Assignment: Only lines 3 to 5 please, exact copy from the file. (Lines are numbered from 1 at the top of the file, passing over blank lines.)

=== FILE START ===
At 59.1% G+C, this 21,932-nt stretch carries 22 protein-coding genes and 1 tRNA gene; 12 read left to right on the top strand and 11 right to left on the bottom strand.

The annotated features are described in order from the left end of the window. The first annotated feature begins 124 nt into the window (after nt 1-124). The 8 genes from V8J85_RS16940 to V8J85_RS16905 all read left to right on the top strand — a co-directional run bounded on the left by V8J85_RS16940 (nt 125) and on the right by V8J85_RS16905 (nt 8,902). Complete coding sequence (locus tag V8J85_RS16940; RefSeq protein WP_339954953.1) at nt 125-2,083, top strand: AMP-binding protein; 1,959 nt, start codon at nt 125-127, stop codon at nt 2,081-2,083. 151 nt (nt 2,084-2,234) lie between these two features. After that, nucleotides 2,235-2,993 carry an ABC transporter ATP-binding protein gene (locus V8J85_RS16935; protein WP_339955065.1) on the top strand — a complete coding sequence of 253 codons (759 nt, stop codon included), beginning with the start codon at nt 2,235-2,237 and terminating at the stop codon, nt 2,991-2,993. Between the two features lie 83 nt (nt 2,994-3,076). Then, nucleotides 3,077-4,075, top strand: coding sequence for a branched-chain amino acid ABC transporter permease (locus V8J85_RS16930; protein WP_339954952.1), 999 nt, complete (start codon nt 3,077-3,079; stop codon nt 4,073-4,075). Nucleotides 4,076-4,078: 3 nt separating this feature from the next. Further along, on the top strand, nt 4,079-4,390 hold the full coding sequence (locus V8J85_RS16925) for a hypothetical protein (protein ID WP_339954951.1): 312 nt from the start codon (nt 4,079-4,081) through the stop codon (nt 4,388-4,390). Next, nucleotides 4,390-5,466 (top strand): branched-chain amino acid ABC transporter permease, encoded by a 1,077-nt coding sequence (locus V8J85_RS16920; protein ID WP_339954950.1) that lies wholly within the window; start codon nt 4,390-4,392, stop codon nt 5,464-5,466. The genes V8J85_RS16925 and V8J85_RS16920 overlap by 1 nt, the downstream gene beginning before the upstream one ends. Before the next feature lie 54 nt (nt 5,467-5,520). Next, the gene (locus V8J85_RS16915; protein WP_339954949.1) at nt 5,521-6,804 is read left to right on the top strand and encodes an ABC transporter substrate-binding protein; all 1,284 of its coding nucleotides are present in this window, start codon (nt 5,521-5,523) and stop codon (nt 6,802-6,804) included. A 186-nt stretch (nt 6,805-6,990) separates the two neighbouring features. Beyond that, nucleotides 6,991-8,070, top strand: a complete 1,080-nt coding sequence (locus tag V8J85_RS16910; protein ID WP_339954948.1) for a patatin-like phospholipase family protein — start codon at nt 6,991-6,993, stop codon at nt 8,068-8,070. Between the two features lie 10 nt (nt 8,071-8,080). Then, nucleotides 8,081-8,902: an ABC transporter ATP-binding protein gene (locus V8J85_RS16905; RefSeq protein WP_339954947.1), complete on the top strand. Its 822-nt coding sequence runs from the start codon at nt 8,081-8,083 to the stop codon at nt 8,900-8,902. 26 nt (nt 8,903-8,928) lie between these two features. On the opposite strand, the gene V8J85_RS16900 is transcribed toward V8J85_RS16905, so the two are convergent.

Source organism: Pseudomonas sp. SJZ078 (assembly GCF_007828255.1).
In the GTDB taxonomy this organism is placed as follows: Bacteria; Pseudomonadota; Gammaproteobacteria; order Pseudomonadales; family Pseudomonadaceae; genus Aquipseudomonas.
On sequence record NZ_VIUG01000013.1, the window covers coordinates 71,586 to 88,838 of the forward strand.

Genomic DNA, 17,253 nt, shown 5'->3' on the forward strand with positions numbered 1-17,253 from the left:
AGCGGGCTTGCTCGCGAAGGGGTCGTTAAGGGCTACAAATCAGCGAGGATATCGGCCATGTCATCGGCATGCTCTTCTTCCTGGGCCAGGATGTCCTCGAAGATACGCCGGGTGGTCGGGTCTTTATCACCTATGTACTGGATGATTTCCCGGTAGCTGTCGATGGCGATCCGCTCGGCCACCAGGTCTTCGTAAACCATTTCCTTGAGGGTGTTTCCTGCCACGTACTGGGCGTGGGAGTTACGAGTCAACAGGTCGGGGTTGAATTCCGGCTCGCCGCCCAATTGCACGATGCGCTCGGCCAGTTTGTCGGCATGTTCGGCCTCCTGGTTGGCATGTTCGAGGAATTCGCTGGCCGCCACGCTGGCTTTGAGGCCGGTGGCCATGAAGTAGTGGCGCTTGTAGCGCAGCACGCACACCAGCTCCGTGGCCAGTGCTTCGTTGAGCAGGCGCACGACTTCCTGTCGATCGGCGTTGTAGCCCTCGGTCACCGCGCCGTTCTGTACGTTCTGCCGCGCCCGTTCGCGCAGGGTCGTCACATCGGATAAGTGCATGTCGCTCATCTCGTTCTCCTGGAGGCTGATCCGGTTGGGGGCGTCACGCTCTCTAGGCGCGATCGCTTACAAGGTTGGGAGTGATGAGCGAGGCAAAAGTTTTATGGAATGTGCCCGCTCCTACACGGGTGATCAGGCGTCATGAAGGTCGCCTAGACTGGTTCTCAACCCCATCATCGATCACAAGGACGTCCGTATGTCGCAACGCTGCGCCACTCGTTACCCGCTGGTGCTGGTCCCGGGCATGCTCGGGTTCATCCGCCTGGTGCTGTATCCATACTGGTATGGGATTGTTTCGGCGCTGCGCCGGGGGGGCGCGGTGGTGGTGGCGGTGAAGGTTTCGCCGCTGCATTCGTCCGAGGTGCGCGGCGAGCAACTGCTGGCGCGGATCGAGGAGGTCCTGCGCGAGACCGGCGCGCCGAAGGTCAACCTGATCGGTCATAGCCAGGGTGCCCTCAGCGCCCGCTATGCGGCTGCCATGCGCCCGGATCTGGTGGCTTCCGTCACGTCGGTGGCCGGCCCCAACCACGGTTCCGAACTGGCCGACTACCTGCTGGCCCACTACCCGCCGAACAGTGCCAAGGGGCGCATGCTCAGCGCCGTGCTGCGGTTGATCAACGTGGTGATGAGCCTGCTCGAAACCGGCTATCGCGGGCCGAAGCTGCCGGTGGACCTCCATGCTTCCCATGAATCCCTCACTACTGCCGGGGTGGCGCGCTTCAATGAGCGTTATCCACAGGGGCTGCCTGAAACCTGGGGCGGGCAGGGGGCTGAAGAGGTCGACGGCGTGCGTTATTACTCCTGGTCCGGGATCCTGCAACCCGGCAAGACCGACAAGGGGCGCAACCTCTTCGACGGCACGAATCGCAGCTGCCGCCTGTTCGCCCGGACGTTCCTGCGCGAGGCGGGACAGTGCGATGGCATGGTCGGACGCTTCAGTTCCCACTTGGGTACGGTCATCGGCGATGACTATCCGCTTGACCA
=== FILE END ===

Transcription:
Source organism: Pseudomonas sp. SJZ078 (assembly GCF_007828255.1).
In the GTDB taxonomy this organism is placed as follows: Bacteria; Pseudomonadota; Gammaproteobacteria; order Pseudomonadales; family Pseudomonadaceae; genus Aquipseudomonas.
On sequence record NZ_VIUG01000013.1, the window covers coordinates 71,586 to 88,838 of the forward strand.